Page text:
Annular designs, comprising a set of concentric rings, have been used as keys and ciphers for hundreds, even thousands of years. They arrange and compress information into a compact form that may be readily portable, for example on paper or light ceramic. Annular designs have been used variously as a secret code, a memory-system, a focus for meditation, a botanical key and a comparator of microbial genomes.
Why the specific interest? Over the last few years, we have been looking at ways to condense decision trees  having many branches, nodes and leaves into a more compact form. The first attempt, to be described later on these pages, was for a decision tree on environmental risk assessment. Present developments include a decision tree and general guide for use in planning sustainable agriculture and food.
Browsing a range of sources revealed several devices of this type that were designed for practical usage. Interest arises in the mechanisms by which the user moved from one ring to another. Here is one of them, used primarily as a botanical key.
Ciba-Geigy Weed Tables
A device published 1968 (1975 in English) by the company Ciba-Geigy Ltd, Basle, Switzerland is a classic of annular design. It is a botanical key (Fig. 1). It accompanies a set of exceptional botanical paintings of some major weeds of the world.
A note attributes text and layout to Ernst Hafliger and artwork to Hanspeter Eisenhut. The design was a supplement to the Ciba-Geigy Weed Tables, a compendium of major weeds of the world. It was found within a box, sat among books in the ‘weeds’ section of the Hutton Institute Library at Invergowrie, Dundee. It was probably bought at the time of the ‘weeds group’ in the previous Scottish Crop Research Institute.
The key begins in the centre with the seed leaves (cotyledons, one or two), then moves through foliage leaves, flowers, stamens and carpels (Fig. 2) to reach one of the plant families (e.g. Polygonaceae, Chenopodiaceae) arranged on the outer ring. Each family is contained within a segment of the circle defined by radial lines.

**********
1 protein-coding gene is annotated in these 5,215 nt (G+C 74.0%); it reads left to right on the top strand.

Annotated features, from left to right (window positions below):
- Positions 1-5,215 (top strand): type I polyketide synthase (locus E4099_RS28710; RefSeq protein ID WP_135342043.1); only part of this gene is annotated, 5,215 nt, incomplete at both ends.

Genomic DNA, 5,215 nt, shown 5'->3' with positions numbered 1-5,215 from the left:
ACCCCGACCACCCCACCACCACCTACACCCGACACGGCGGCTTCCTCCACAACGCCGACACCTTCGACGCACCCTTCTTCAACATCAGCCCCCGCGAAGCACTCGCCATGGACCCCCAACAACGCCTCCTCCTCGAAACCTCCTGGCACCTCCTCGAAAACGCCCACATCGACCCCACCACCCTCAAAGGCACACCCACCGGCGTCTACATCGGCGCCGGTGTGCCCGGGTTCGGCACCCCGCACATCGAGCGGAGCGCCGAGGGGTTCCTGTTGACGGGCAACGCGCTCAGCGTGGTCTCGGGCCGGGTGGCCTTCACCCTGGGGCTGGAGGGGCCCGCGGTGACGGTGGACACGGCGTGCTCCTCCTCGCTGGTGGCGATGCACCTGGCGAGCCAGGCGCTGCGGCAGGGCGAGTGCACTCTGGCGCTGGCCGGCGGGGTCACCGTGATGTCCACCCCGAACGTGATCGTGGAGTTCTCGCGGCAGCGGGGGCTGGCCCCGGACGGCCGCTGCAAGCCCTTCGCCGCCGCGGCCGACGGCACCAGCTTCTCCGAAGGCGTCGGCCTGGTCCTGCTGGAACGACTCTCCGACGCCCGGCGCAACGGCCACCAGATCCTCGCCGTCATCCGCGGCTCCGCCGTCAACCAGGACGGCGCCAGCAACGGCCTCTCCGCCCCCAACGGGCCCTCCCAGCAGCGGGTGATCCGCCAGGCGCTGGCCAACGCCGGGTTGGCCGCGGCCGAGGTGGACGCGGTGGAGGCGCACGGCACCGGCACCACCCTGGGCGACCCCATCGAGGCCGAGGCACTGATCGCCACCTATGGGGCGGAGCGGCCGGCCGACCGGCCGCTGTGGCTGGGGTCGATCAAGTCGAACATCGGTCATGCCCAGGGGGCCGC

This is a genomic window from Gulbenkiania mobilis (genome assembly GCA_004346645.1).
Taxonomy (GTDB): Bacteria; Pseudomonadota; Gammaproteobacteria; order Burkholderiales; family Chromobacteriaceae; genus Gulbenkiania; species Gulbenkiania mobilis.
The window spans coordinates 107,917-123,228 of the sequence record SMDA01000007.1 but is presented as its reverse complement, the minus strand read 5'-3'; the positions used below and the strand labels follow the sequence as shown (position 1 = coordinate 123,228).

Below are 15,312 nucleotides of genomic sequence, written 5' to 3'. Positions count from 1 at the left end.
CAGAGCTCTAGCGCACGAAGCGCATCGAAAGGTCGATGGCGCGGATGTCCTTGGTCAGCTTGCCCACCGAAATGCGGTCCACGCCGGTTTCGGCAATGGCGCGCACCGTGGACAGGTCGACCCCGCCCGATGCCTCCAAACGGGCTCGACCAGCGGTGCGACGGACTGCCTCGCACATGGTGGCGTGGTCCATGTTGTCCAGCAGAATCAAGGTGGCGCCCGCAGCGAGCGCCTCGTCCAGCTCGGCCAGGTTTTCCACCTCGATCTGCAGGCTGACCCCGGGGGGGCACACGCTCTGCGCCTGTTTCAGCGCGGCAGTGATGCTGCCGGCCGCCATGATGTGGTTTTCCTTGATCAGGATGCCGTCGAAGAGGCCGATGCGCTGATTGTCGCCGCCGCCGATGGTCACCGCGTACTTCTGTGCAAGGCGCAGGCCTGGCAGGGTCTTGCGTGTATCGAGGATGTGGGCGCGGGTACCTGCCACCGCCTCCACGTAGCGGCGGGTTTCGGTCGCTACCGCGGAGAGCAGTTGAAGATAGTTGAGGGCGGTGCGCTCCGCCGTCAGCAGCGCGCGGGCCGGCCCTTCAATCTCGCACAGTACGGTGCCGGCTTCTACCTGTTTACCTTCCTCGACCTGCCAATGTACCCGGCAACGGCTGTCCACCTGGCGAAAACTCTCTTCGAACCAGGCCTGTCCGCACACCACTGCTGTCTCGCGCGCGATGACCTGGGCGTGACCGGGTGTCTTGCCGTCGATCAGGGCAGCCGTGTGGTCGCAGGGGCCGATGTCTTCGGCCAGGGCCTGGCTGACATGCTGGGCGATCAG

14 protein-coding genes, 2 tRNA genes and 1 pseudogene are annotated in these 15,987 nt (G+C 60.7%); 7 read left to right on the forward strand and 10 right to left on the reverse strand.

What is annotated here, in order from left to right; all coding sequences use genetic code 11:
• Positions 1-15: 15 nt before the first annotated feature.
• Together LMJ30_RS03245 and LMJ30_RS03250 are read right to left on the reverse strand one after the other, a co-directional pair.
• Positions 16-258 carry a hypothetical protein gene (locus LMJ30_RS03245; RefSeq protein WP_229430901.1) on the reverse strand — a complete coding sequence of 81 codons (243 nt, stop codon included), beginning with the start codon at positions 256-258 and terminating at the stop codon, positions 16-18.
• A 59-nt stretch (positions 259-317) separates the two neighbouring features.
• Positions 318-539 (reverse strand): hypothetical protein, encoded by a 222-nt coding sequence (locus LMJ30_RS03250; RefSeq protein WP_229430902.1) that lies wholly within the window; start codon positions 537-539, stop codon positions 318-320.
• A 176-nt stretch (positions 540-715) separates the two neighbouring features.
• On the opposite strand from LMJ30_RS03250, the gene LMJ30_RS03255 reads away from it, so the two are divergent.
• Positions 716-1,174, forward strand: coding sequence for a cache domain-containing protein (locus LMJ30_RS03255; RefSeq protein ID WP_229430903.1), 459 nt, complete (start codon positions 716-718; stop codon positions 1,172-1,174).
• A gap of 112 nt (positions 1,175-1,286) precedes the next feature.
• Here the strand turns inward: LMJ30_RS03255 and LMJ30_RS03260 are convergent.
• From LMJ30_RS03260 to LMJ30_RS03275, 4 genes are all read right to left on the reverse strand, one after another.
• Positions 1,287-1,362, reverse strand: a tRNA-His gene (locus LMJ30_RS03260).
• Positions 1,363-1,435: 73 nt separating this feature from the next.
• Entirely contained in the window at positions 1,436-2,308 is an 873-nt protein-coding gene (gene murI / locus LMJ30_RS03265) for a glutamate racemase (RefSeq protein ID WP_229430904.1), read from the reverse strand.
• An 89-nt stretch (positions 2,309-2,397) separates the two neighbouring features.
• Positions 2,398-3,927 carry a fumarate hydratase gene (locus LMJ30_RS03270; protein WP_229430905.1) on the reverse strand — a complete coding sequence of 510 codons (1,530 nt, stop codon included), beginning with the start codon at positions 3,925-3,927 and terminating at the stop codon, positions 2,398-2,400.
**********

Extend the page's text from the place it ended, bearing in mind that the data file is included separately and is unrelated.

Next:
The key would work in the field if it was printed on strong card or something similar, pinned in the centre so that the whole could be moved round repeatedly until the unknown plant being examined could be linked to its family. In that form it would not be that far removed from a mediaeval cipher with independently moveable rings.
It could also be a great teaching aid in those few remaining places that still teach about weeds.
The botanical key in the Ciba Geigy Weed Tables works (as do most keys) by radiating from an initial (either-or) choice to traverse a number of options until the final decision is made on the plant family of the (unknown) weed in hand. In contrast, most decision trees begin by quantifying many input attributes, then narrow down the options to one final choice. Both this key and decision trees in general can in principle be worked either way.
The Ciba-Geigy weed key shows that a mass of information and instructions can be arranged into a compact and easily understood guide. Its use of colours and symbols make it appeal to some as a work of art, to be framed and hung on a wall. It lacks some characteristics of decision trees – the capacity for balance and weighing of attributes or explicit cross links between different branches – though these are not needed for it to fulfill its purpose and could in any case be introduced if a computerised version were made of the key.
This weed key demonstrates (to this writer) a stunning, modern representation of the ancient design of the annular cipher. ‘Modern’ … but this was published more than 50 years ago. The authors, designers, artists and publisher of the Weed Tables viewed weeds as special plants that came to coexist with agriculture, not simply some green stuff that had to be eradicated.
[Descriptions of other designs to follow ….]
 For more on decision tree and an example on this web site: Greening with decision trees
 Ciba-geigy Weed Tables. A synoptic presentation of the flora accompanying agricultural crops. Hafliger, E., Brun-Hool, J. 1968. Ciba-Geigy, Basle, Switzerland. First edition in English 1975. The design of the cicular key is attributed to Hanspeter Eisenhut.
 Images used here are phone snaps taken by the author from the copy of the Weed Tables in the James Hutton Institute Library, July 2019.
 For an idea of the scope and quality of the illustrations, search online for Ciba-Geogy Weed Tables. The box is still available to buy second-hand. Some vendors show images.
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